On Friday,the Labor Department announced other uptick in unemployment. The announcement coincided with the arrival in my inbox of alerts of potentially significant skilled worker shortages. How can that be? With over 15 million people unemployed and another nearly 10 million people under-employed (not counting those people who just stopped looking) how can we be talking labor shortages?
The answer is really quite simple. In the late 1990s, many people (including yours truly) fell prey to the theory that we could continue to create jobs at a rate greater than our ability to find people to fill them. For many reasons including a combination of the Great Recession and technology that didn't happen nor is it likely to. HOWEVER, that doesn't alleviate a shortage of labor.
By the early years of this decade, most of us realized that the gap wasn't one of quantity but quality. Even today with approximately 7 people available to fill every open job, many employers are unable to find qualified employees.
For example, as the outbreak of H1N1 spreads, U.S. laboratories will see a big surge in their testing workload, according to the American Society for Clinical Pathology. A large spike in swine flu screenings could clog a lab system already struggling with a shortage of workers, the ASCP said. Citing federal statistics, the ASCP said that 138,000 new laboratory professionals will be needed nationwide by 2012, but fewer than 50,000 will be trained. California and other Far West states are weathering a 53 percent shortage of medical technologists in hospitals, commercial labs and other diagnostic facilities; followed by 46 percent in Arkansas, Louisiana, Oklahoma and Texas, and 42 percent in the Northeast.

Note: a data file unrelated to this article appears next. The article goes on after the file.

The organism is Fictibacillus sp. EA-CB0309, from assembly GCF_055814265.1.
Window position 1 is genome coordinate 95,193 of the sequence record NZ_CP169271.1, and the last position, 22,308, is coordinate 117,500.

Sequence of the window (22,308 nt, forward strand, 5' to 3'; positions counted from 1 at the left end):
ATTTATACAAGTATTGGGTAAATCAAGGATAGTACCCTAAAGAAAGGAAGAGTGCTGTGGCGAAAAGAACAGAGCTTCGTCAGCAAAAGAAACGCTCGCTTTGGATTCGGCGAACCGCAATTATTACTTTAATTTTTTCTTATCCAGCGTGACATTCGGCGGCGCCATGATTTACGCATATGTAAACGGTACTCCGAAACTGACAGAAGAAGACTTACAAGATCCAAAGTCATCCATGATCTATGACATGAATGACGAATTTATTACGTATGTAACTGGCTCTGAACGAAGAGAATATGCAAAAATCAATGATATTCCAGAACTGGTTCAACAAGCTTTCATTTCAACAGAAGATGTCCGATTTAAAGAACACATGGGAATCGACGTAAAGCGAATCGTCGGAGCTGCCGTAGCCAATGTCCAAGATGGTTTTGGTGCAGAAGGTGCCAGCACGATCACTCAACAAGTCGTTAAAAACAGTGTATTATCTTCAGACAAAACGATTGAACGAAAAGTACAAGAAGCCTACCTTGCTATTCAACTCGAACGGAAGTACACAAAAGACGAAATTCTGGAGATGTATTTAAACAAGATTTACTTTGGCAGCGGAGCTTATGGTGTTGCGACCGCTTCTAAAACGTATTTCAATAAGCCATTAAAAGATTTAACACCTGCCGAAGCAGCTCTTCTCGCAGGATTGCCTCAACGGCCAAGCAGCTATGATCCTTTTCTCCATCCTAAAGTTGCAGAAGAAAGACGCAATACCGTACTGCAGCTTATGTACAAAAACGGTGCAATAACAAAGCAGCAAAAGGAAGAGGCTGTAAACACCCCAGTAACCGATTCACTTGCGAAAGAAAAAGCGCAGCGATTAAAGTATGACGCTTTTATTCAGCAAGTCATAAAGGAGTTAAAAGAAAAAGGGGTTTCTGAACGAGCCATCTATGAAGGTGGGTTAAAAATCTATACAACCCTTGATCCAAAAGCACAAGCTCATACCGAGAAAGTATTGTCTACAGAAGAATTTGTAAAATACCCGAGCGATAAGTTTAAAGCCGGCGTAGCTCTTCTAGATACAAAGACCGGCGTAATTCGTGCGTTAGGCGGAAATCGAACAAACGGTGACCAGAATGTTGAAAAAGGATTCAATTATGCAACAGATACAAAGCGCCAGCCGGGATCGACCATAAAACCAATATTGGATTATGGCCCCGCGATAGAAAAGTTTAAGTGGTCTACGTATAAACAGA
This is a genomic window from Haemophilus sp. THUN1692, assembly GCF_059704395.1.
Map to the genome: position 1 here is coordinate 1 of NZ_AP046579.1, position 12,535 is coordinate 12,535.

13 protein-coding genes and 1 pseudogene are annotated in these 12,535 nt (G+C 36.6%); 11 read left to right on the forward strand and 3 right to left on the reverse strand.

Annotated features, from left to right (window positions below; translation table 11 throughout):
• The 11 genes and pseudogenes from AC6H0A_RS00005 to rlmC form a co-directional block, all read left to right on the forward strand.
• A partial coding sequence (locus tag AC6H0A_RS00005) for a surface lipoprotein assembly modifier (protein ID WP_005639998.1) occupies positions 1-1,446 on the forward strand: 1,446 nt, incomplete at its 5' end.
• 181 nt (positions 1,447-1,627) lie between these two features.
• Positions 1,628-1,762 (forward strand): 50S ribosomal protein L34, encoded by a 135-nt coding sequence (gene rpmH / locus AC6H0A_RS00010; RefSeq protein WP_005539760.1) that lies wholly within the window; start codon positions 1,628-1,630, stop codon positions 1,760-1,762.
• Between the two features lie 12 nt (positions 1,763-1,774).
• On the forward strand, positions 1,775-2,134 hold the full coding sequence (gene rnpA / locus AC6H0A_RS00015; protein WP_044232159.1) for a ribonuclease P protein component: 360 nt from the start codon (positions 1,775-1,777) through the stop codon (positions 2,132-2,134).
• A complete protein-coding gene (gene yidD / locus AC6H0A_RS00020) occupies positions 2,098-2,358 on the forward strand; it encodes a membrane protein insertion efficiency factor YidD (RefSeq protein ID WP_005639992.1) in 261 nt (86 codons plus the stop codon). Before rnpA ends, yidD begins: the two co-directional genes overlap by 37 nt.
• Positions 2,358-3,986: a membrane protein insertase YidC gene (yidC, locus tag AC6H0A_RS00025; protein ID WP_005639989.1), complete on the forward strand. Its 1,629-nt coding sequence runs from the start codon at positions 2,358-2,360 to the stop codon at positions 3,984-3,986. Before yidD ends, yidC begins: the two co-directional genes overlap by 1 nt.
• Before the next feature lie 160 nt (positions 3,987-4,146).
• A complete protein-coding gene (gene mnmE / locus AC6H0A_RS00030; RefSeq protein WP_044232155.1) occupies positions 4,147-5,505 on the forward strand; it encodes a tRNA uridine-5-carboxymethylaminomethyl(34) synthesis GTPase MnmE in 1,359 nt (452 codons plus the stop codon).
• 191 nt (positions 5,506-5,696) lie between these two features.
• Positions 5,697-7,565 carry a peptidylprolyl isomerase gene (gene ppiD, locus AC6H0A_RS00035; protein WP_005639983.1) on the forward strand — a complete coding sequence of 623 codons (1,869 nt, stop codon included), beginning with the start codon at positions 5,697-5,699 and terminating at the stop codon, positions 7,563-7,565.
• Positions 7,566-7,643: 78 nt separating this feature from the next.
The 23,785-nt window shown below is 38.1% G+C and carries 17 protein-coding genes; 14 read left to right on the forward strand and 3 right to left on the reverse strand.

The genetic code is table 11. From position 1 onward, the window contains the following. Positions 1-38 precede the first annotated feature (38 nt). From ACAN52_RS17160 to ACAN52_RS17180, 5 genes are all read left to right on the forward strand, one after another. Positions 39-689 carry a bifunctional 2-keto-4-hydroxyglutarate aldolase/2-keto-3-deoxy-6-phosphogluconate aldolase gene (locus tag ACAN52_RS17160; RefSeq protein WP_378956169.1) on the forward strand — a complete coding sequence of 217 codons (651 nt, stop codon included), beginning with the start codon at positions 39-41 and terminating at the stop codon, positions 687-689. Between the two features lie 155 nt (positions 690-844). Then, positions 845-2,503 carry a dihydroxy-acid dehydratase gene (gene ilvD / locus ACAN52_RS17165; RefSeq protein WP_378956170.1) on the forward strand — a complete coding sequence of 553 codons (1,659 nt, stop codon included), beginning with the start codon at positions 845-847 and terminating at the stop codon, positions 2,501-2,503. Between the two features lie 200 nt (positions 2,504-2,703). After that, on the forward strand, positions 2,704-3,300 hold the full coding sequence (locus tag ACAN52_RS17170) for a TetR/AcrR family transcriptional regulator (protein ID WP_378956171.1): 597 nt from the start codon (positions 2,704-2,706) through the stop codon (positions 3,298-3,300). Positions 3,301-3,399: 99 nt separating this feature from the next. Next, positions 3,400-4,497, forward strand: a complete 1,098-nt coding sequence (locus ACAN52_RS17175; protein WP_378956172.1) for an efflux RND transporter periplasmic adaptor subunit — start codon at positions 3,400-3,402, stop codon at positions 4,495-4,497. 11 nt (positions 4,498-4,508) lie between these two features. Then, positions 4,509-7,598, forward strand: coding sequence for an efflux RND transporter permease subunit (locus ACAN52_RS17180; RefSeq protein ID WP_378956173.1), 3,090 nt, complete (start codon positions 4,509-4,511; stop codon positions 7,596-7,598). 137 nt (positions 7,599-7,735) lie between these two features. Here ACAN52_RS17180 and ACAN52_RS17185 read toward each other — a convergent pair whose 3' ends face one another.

At just about the same time, I read how reverse immigration was a trend the U.S. was beginning to experience. While that should bring relief to many people, it may not bode well for the U.S. future. While the U.S. was losing its global dominance as the land of opportunity and the fortunes and futures of China and India improved, the U.S. has started to lose many of its best and brightest workers. While only constituting 12% of the U.S. population, immigrants have started 52% of Silicon Valley's technology companies and contributed to more than 25% of our global patents. They make up 24% of the U.S. science and engineering workforce holding bachelor's degrees and 47% of science and engineering workers who have PhDs. Immigrants have co-founded firms such as Google, Intel, eBay, and Yahoo!. While we may not need all these workers right now, we will need skilled, talented, and highly educated workers to help us recover.
The third example, but not definitely not the last of shortages to come, had to do with the likelihood that we will run out of hospital beds should H1N1 affect 35 percent of the population. (While that might seem almost surrealistic, that number is not far-flung should efforts to prevent a pandemic outbreak fail.) What does hospital beds have to do with labor? The beds are just a symptom. The entire health care system is already strained. When an H1N1 outbreak occurs, health care labor shortages will only be exaggerated. Shortages already exist for skilled workers in the Emergency Rooms and Critical Care Units. Vacancies exist almost universally in the U.S. for primary care providers. Openings exist in nearly every hospital and medical practice for nurses, assistants, and technicians. And health care providers aren't immune to the flu either. What happens when they get sick or call off to take care of family?
On top of all that during the first half of 2009, local health departments cut about 8,000 staff positions. In 2008, an estimated 7,000 public health jobs were eliminated. From 2005 to 2009, federal public health preparedness funding was slashed by 25%.
The Perfect Labor Storm is far from over. Despite high unemployment, serious gaps exist in our ability to fill all the job positions available, many critical to the health and well-being of our economy and citizens.